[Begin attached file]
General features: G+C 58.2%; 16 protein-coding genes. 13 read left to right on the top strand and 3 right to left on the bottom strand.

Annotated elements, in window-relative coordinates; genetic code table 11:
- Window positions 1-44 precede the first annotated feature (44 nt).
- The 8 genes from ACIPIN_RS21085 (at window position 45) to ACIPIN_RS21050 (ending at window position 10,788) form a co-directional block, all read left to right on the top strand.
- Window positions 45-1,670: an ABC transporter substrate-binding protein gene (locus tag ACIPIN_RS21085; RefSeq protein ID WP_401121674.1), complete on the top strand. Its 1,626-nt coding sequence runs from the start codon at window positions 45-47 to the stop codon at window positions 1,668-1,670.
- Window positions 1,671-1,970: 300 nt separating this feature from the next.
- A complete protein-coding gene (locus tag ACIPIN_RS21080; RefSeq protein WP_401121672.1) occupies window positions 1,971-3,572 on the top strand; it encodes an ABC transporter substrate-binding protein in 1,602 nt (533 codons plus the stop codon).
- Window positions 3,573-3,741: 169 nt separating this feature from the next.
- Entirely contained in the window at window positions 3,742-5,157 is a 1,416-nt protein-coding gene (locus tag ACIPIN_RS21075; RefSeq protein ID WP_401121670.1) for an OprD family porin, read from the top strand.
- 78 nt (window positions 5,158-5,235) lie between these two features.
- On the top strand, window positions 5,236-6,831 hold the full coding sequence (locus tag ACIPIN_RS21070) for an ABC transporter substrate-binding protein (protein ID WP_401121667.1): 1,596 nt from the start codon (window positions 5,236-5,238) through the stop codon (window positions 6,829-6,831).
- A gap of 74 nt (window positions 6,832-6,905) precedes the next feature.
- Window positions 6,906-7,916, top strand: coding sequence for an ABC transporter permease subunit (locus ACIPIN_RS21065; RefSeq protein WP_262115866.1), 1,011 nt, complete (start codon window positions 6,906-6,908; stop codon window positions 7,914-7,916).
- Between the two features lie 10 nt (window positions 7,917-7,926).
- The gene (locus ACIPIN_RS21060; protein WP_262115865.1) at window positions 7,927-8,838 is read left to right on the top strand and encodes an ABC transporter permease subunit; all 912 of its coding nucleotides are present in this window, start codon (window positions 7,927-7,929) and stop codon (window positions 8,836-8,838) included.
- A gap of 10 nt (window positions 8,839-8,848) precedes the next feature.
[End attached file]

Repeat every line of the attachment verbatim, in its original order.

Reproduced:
General features: G+C 58.2%; 16 protein-coding genes. 13 read left to right on the top strand and 3 right to left on the bottom strand.

Annotated elements, in window-relative coordinates; genetic code table 11:
- Window positions 1-44 precede the first annotated feature (44 nt).
- The 8 genes from ACIPIN_RS21085 (at window position 45) to ACIPIN_RS21050 (ending at window position 10,788) form a co-directional block, all read left to right on the top strand.
- Window positions 45-1,670: an ABC transporter substrate-binding protein gene (locus tag ACIPIN_RS21085; RefSeq protein ID WP_401121674.1), complete on the top strand. Its 1,626-nt coding sequence runs from the start codon at window positions 45-47 to the stop codon at window positions 1,668-1,670.
- Window positions 1,671-1,970: 300 nt separating this feature from the next.
- A complete protein-coding gene (locus tag ACIPIN_RS21080; RefSeq protein WP_401121672.1) occupies window positions 1,971-3,572 on the top strand; it encodes an ABC transporter substrate-binding protein in 1,602 nt (533 codons plus the stop codon).
- Window positions 3,573-3,741: 169 nt separating this feature from the next.
- Entirely contained in the window at window positions 3,742-5,157 is a 1,416-nt protein-coding gene (locus tag ACIPIN_RS21075; RefSeq protein ID WP_401121670.1) for an OprD family porin, read from the top strand.
- 78 nt (window positions 5,158-5,235) lie between these two features.
- On the top strand, window positions 5,236-6,831 hold the full coding sequence (locus tag ACIPIN_RS21070) for an ABC transporter substrate-binding protein (protein ID WP_401121667.1): 1,596 nt from the start codon (window positions 5,236-5,238) through the stop codon (window positions 6,829-6,831).
- A gap of 74 nt (window positions 6,832-6,905) precedes the next feature.
- Window positions 6,906-7,916, top strand: coding sequence for an ABC transporter permease subunit (locus ACIPIN_RS21065; RefSeq protein WP_262115866.1), 1,011 nt, complete (start codon window positions 6,906-6,908; stop codon window positions 7,914-7,916).
- Between the two features lie 10 nt (window positions 7,917-7,926).
- The gene (locus ACIPIN_RS21060; protein WP_262115865.1) at window positions 7,927-8,838 is read left to right on the top strand and encodes an ABC transporter permease subunit; all 912 of its coding nucleotides are present in this window, start codon (window positions 7,927-7,929) and stop codon (window positions 8,836-8,838) included.
- A gap of 10 nt (window positions 8,839-8,848) precedes the next feature.